It’s clear from the beginning that this is not going to be a gentle book. Right away in his Preface: A Letter to Nôhkom, Belcourt says,
“Nôhkom, I’m not safe. Canada is still in the business of gunning down NDNs…Despite the stories of progress and equality at the core of Canada’s national identity, a long tradition of brutality and negligence is what constitutes kinship for the citizens of a nation sat atop the lands of older, more storied ones.”– Billy-Ray Belcourt, “A History of My Brief Body” (pg 23 of e-book)
As white Canadians, we don’t like to hear things like this. We like, instead, to point at other countries (Hi America!) and say, Well, we’re better than some! We’re not that bad! It is uncomfortable to have a light shone on our national flaws.
The cover of this e-book declares A History of My Brief Body to be a memoir but I think this is slightly misleading. At least, it’s not the full story. While Belcourt does share some of his own history and several intimate scenes from his life, the book as a whole felt more like a collection of essays rather than a life story following a straightforward timeline.
What Belcourt shares of himself is the navigation of life as both an Indigenous person in Canada and as a gay man. Belcourt examines how this affects him, how it “others” him from the world around him.
To go about the drudgery of the day, I have to at least marginally play dead to white anger and white sovereignty and white hunger and white forgiveness and white innocence.– Billy-Ray Belcourt, “A History of My Brief Body” (pg 92 of e-book)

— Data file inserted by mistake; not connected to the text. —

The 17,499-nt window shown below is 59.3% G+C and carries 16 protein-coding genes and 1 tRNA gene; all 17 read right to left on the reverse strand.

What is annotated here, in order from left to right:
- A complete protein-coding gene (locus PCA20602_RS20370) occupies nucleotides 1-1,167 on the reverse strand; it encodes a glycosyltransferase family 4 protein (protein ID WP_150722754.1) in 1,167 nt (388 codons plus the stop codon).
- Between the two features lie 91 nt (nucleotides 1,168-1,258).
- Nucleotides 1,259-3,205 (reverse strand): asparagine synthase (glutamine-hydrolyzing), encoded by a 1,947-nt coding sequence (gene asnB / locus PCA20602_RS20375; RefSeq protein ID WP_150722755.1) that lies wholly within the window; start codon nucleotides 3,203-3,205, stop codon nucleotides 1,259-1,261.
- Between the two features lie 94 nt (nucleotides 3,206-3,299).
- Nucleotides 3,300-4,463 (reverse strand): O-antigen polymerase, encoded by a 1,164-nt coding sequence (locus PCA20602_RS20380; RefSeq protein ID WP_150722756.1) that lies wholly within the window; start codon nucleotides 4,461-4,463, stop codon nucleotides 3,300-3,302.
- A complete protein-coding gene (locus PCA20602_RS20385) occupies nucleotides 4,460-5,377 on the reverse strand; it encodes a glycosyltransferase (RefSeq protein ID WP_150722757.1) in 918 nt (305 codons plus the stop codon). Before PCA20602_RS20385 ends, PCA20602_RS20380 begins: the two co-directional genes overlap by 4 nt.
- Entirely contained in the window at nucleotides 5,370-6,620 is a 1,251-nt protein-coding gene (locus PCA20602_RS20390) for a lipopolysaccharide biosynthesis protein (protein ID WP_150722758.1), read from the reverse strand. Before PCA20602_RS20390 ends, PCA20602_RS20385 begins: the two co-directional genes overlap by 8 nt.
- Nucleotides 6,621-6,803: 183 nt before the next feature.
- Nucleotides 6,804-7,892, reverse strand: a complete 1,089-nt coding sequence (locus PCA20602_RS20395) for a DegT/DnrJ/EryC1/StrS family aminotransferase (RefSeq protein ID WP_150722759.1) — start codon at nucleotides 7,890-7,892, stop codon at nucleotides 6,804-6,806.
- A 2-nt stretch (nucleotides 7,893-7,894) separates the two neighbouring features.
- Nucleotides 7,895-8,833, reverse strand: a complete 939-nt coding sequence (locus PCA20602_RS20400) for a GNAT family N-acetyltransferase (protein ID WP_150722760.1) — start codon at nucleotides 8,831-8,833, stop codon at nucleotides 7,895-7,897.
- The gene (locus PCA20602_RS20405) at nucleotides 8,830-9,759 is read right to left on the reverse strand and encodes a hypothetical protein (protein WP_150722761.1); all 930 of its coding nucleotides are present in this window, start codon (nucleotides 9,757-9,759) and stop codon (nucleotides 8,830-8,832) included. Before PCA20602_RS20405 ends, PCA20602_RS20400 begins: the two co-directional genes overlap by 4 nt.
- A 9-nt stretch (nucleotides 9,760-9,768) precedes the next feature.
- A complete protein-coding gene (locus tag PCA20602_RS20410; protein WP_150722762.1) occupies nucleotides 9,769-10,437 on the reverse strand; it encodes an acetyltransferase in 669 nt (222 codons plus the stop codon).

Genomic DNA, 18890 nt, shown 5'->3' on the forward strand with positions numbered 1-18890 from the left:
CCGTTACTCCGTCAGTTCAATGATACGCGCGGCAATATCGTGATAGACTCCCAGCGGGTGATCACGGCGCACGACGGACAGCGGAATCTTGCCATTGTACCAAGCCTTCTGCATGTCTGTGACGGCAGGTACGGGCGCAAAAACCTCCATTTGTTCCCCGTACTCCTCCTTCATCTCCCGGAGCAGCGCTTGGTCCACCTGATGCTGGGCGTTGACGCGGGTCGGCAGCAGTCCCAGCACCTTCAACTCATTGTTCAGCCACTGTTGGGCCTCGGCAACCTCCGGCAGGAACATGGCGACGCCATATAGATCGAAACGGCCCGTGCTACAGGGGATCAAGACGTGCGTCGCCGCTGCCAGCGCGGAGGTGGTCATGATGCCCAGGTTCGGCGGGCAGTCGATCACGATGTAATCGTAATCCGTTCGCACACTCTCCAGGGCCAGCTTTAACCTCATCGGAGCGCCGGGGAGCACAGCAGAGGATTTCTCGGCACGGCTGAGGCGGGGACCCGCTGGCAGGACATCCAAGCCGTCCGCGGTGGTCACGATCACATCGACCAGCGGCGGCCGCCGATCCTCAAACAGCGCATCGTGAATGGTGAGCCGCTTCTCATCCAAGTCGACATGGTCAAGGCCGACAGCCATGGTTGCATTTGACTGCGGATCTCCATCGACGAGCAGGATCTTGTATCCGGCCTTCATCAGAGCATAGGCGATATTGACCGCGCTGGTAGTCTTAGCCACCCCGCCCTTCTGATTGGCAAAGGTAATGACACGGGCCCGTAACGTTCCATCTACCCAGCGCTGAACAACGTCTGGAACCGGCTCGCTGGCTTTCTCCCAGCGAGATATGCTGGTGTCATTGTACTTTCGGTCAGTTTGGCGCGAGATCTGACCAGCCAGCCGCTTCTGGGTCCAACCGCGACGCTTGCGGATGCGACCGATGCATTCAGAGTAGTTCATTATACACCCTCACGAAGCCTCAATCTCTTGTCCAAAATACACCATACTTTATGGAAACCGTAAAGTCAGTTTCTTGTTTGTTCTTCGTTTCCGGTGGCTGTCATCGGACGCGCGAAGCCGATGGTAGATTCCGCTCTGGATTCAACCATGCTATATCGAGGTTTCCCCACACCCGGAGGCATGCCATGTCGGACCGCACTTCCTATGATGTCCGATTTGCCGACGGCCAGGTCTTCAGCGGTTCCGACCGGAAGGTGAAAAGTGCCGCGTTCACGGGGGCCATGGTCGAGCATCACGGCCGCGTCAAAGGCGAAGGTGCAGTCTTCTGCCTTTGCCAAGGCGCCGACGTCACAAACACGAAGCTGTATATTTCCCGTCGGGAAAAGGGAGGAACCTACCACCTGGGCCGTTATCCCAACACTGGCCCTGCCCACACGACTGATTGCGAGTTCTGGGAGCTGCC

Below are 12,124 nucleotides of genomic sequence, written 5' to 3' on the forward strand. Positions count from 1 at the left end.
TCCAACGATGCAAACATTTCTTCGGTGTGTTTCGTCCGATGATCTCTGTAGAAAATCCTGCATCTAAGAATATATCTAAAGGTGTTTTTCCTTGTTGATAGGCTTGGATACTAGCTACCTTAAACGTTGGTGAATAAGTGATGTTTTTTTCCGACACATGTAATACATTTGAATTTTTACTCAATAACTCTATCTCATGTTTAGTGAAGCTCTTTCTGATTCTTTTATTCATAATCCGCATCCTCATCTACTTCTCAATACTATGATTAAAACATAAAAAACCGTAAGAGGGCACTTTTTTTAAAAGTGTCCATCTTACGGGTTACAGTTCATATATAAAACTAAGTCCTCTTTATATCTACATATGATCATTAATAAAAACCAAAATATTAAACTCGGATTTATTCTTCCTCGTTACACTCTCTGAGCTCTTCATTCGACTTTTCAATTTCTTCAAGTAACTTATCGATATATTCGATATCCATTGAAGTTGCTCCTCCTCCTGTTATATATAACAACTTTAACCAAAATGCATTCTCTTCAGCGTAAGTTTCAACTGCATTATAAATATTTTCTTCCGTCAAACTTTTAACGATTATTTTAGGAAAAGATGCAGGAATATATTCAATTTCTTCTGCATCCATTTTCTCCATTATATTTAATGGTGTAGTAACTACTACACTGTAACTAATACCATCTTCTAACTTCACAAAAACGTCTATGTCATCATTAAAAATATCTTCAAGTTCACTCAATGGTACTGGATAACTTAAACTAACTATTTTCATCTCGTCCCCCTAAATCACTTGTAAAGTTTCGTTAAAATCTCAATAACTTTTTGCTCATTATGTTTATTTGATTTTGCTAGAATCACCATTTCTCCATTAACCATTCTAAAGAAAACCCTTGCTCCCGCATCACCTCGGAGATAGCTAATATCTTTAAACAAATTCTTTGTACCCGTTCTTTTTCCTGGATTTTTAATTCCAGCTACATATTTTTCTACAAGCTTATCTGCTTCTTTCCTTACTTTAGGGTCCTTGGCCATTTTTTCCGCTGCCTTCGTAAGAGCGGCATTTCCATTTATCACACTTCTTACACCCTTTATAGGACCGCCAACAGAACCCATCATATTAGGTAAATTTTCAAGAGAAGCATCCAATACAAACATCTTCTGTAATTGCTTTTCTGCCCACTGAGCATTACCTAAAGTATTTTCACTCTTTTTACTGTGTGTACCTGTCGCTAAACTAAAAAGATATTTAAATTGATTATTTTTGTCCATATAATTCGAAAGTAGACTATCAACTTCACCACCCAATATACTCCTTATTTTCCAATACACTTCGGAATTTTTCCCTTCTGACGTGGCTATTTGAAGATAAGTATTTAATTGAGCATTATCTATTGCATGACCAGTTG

Belcourt writes painfully of his danger in both roles. Both as someone who others see to be dangerous and as someone who is at a higher risk of experiencing violence. It’s a painful reminder of the inherent danger that so many live with.
Something that really stuck out to me was a section where Belcourt discusses the 2018 trial of Gerald Stanley, a white man, for the murder of Colten Boushie, an Indigenous man. Stanley was acquitted by an all-white jury. Like many Canadians, I followed the case and the trial as it was occurring but did so at a distance. When reading Alicia Elliott’s A Mind Spread Out on the Ground and now reading Belcourt, it was clear how differently their experience of watching that acquittal was. This was not an impersonal or distanced case but deeply personal, deeply heartbreaking. Both Belcourt and Elliott have strong, visceral reactions to the news of Stanley’s acquittal.
At the same time, Belcourt explores a recurring theme of beauty, of a search for beauty, for utopia. A poet, Belcourt writes:
On the one hand, poetry did nothing to prevent Colten’s death or the subsequent and dizzying display of juridical violence in Battleford. On the other hand, poetry made room for me to grieve.– Billy-Ray Belcourt, “A History of My Brief Body” (pg 232 of e-book)
Similarly, Belcourt expresses the power of poetry to share beauty and grief when talking about the Pulse nightclub shooting or the targeting of gay men in New York by a serial killer.
Today, I read and write for beauty, and live so as to disappear.– Billy-Ray Belcourt, “A History of My Brief Body” (pg 63 of e-book)
There is a lot in this book and as someone who carries the privilege of white skin, I struggled with it at certain points but in the end hope to amplify Belcourt’s words and draw attention to where we as a nation need to change and do better.